Quotes by Dante Alighieri

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Durante degli Alighieri, better known as Dante Alighieri or simply Dante, (c. June 1 1265 - September 13/14, 1321) was an Italian Florentine poet. His greatest work, la Divina Commedia (The Divine Comedy), is considered one of the ... more

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There is no greater sorrow than to recall happiness in times of misery.

In His will is our peace.
Abandon all hope, you who enter here!
Nature is the art of God.
Heat cannot be separated from fire, or beauty from the eternal.
A mighty flame followeth a tiny spark.
The sad souls of those who lived without blame and without praise.
I wept not, so to stone within I grew.
Follow your own star!
Consider your breed; you were not made to live like beasts, but to follow virtue and knowledge.
This miserable state is borne by the wretched souls of those who lived without disgrace and without praise.
Worldly fame is but a breath of wind that blows now this way, and now that, and changes name as it changes direction.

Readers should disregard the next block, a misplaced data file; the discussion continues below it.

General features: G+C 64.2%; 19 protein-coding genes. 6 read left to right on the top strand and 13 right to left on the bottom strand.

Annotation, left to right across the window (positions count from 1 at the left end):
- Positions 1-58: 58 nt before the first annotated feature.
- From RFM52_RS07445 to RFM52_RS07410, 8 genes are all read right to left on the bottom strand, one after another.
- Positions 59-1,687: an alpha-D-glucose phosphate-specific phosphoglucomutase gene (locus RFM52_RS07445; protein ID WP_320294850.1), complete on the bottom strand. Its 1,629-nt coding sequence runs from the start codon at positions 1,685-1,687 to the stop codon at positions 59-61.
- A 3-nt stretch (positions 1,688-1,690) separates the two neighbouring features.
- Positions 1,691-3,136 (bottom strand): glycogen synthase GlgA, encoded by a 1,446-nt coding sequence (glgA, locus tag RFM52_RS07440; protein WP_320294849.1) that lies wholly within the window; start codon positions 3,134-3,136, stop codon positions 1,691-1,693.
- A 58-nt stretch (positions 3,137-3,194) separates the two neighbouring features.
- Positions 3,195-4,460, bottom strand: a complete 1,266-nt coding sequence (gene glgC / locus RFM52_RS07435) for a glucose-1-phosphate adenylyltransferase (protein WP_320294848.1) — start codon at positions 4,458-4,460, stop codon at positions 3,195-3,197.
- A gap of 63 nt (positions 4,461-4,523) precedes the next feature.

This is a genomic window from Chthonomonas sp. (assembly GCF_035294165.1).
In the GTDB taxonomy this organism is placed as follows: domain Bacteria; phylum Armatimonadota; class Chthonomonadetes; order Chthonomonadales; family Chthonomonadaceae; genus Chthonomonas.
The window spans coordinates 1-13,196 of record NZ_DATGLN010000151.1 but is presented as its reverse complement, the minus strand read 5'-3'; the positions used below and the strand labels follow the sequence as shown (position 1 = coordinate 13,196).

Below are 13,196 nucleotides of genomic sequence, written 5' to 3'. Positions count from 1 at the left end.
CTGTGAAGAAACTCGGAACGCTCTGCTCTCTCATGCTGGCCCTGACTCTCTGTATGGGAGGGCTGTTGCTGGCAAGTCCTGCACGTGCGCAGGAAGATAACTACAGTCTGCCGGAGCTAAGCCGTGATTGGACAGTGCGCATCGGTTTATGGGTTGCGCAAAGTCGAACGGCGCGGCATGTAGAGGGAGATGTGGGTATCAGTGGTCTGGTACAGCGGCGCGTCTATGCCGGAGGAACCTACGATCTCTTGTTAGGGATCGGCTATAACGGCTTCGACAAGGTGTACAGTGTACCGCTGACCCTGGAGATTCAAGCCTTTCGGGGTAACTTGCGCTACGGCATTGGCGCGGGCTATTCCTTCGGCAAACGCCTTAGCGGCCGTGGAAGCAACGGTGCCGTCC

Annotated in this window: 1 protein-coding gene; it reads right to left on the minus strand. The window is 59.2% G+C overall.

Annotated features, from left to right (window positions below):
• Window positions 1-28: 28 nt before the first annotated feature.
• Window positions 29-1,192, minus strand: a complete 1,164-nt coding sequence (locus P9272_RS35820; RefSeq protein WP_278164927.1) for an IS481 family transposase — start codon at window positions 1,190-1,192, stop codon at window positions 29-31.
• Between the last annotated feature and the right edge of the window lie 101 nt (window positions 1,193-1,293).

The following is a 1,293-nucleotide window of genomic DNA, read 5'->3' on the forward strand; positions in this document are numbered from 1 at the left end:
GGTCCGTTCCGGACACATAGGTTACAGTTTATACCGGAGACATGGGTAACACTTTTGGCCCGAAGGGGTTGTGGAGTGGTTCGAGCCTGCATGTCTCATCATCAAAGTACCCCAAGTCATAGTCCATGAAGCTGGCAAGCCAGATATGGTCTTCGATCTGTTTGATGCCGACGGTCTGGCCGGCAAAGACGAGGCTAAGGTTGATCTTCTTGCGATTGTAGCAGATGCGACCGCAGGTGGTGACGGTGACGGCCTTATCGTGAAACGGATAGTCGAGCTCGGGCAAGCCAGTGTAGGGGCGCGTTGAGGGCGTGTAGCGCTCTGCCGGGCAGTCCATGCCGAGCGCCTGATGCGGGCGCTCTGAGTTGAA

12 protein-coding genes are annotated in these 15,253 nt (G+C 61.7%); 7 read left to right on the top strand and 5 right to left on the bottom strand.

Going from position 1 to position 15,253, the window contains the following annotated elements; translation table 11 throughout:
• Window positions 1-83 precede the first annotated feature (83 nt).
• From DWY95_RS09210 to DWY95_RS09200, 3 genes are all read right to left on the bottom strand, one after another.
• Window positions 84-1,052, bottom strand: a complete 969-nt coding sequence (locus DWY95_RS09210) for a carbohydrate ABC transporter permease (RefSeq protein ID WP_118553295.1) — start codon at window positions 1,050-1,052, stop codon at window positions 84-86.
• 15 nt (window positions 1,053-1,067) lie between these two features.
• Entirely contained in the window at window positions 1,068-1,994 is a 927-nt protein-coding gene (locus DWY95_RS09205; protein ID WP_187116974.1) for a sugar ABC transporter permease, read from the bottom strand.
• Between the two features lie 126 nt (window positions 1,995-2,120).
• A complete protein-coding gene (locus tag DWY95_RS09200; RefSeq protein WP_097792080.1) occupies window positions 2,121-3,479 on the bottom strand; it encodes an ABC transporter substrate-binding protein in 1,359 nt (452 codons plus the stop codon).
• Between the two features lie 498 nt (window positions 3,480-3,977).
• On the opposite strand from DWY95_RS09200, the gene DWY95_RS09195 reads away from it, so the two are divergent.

These have not the hope to die.
A fair request should be followed by the deed in silence.
There is no greater sorrow than to recall in misery the time when we were happy.
The more perfect a thing is, the more susceptible to good and bad treatment it is.
There sighs, lamentations and loud wailings resounded through the starless air, so that at first it made me weep; strange tongues, horrible language, words of pain, tones of anger, voices loud and hoarse, and with these the sound of hands, made a tumult which is whirling through that air forever dark, and sand eddies in a whirlwind.
O conscience, upright and stainless, how bitter a sting to thee is a little fault!
The customs and fashions of men change like leaves on the bough, some of which go and others come.
For what is liberty but the unhampered translation of will into act?
Will cannot be quenched against its will.